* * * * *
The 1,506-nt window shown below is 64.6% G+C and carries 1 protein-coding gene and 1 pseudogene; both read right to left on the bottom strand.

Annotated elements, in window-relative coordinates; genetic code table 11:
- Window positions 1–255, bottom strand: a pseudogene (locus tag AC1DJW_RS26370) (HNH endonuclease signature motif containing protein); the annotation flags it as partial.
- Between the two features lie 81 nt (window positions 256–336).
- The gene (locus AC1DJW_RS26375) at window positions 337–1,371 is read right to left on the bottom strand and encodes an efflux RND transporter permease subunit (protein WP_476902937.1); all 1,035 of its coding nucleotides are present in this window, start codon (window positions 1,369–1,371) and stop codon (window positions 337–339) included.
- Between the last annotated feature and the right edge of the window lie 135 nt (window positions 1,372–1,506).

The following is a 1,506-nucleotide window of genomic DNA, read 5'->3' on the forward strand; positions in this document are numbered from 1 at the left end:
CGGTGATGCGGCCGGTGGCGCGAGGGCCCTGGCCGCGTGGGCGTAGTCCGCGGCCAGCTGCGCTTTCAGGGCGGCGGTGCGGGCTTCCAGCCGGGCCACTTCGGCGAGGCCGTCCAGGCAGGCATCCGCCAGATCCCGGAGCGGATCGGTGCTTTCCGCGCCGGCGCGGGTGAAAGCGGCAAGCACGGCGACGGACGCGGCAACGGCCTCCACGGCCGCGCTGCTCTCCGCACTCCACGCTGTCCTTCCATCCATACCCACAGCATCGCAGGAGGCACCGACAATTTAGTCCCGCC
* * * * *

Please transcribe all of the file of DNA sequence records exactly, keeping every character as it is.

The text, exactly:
The 1,506-nt window shown below is 64.6% G+C and carries 1 protein-coding gene and 1 pseudogene; both read right to left on the bottom strand.

Annotated elements, in window-relative coordinates; genetic code table 11:
- Window positions 1–255, bottom strand: a pseudogene (locus tag AC1DJW_RS26370) (HNH endonuclease signature motif containing protein); the annotation flags it as partial.
- Between the two features lie 81 nt (window positions 256–336).
- The gene (locus AC1DJW_RS26375) at window positions 337–1,371 is read right to left on the bottom strand and encodes an efflux RND transporter permease subunit (protein WP_476902937.1); all 1,035 of its coding nucleotides are present in this window, start codon (window positions 1,369–1,371) and stop codon (window positions 337–339) included.
- Between the last annotated feature and the right edge of the window lie 135 nt (window positions 1,372–1,506).

The following is a 1,506-nucleotide window of genomic DNA, read 5'->3' on the forward strand; positions in this document are numbered from 1 at the left end:
CGGTGATGCGGCCGGTGGCGCGAGGGCCCTGGCCGCGTGGGCGTAGTCCGCGGCCAGCTGCGCTTTCAGGGCGGCGGTGCGGGCTTCCAGCCGGGCCACTTCGGCGAGGCCGTCCAGGCAGGCATCCGCCAGATCCCGGAGCGGATCGGTGCTTTCCGCGCCGGCGCGGGTGAAAGCGGCAAGCACGGCGACGGACGCGGCAACGGCCTCCACGGCCGCGCTGCTCTCCGCACTCCACGCTGTCCTTCCATCCATACCCACAGCATCGCAGGAGGCACCGACAATTTAGTCCCGCC